- Cotter v. Lyft and O’Connor v. Uber – On March 11, 2015 the Northern District Court denied motions to dismiss two separate cases involving rideshare firms Lyft and Uber. The plaintiffs alleged they were improperly classified as independent contractors and should be entitled to wage protections and benefits of employees. Judges Vince Chhabria and Edward Chen reached similar conclusions that given the laws involving the engagement of independent contractors are complex and the facts of the case could support a finding of either employee or independent contractor the cases must go to a jury trial. These cases will be closely watched as they may have a bearing on how well the independent contractor business model holds up for firms who make their revenue from the new “sharing economy.” You can also view our blog post Not so Uber Fast for more details.
- McPherson v. Google et al. – Jacob McPherson who was hired as a Site Merchandiser at Google through an Odesk (now Elance) platform. McPherson accepted a position that was capped at 30 hours per week and Odesk paid McPherson as an independent contractor. When his workload increased to the point he could not accomplish his tasks within the 30 hours, he attempted to bill Google for the additional time worked. The complaint alleges he was not properly paid for time worked and was filed as a class action suit alleging that he and other workers were not correctly classified as independent contactors and are due unpaid wages, liquidated damages, pre-and post-judgment interest, and reasonable attorneys' fees and costs. (McPherson v. Google et al., 14-9026, S.D. N.Y., filed Nov. 12, 2014).
- Awuah v. Coverall North America – Pepper Hamilton has reported that Coverall settled a misclassification case with a class of 166 custodians who Coverall treated as franchisees and were found to be misclassified under Massachusetts’ strict independent contractor laws. The custodians won in federal district court. Coverall appealed, but settled the case one week prior to the date arguments were to be heard in the First Circuit Court of Appeals. Awuah v. Coverall North America, Nos. 13-2190, 13-2274 (1st Cir. Jan. 2, 2015).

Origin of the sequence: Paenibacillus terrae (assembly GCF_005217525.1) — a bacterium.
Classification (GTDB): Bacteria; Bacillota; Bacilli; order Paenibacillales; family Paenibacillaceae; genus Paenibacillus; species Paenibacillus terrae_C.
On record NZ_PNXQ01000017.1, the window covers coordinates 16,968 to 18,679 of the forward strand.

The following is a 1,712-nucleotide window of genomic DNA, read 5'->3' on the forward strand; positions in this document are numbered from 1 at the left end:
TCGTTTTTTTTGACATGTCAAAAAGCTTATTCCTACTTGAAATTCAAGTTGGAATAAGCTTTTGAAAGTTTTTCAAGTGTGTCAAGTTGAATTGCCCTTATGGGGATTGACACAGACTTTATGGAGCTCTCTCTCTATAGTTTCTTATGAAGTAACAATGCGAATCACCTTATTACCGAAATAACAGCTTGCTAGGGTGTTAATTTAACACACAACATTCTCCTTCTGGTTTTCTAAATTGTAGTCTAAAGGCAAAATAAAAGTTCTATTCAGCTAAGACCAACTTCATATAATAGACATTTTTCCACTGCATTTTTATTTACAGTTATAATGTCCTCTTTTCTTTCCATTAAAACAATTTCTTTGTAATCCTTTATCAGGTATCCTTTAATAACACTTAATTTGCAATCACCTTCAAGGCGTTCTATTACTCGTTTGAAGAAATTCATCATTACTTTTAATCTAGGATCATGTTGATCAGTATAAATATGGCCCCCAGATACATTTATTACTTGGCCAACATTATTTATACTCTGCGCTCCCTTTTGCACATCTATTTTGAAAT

- Shepherd v. Lowes – This was a California case where workers performing installation services for Lowes were found to be incorrectly classified as independent contractors. In January, the U.S. District Court for the Northern District of California approved a $6.5 million dollar settlement, plus attorney’s fees and costs. Shepard v. Lowe’s HIW, Inc., No. 12-CV-03893-JSW (N.D. Cal. Jan. 12, 2015).
- Hargrove v. Sleepy’s, LLC – In January, the New Jersey Supreme Court unanimously agreed that the test for whether a worker is an independent contractor for the New Jersey Wage & Hour Law (“WHL”) and the Wage Payment Law (“WPL”) is the three-part “ABC test as set forth in New Jersey unemployment compensation law. Failure to meet any prong of the test means the worker should not be classified as an independent contractor. Hargrove v. Sleepy’s, LLC, No. A-70-12 (072742) (N.J. Jan. 14, 2015).
- Workers are becoming more aware of their rights to overtime wages, benefits, workers’ compensation and unemployment and have scored numerous successes in the courts to assert these rights.
- Federal and state governments are continuing to share audit information, set aside funds to identify non-compliance, and to introduce legislation to help curb the incidences of worker misclassification.
It is always more cost-effective for employers to correctly classify workers at the beginning of their engagement rather than face the prospect of unpaid taxes, penalties, and costly litigation.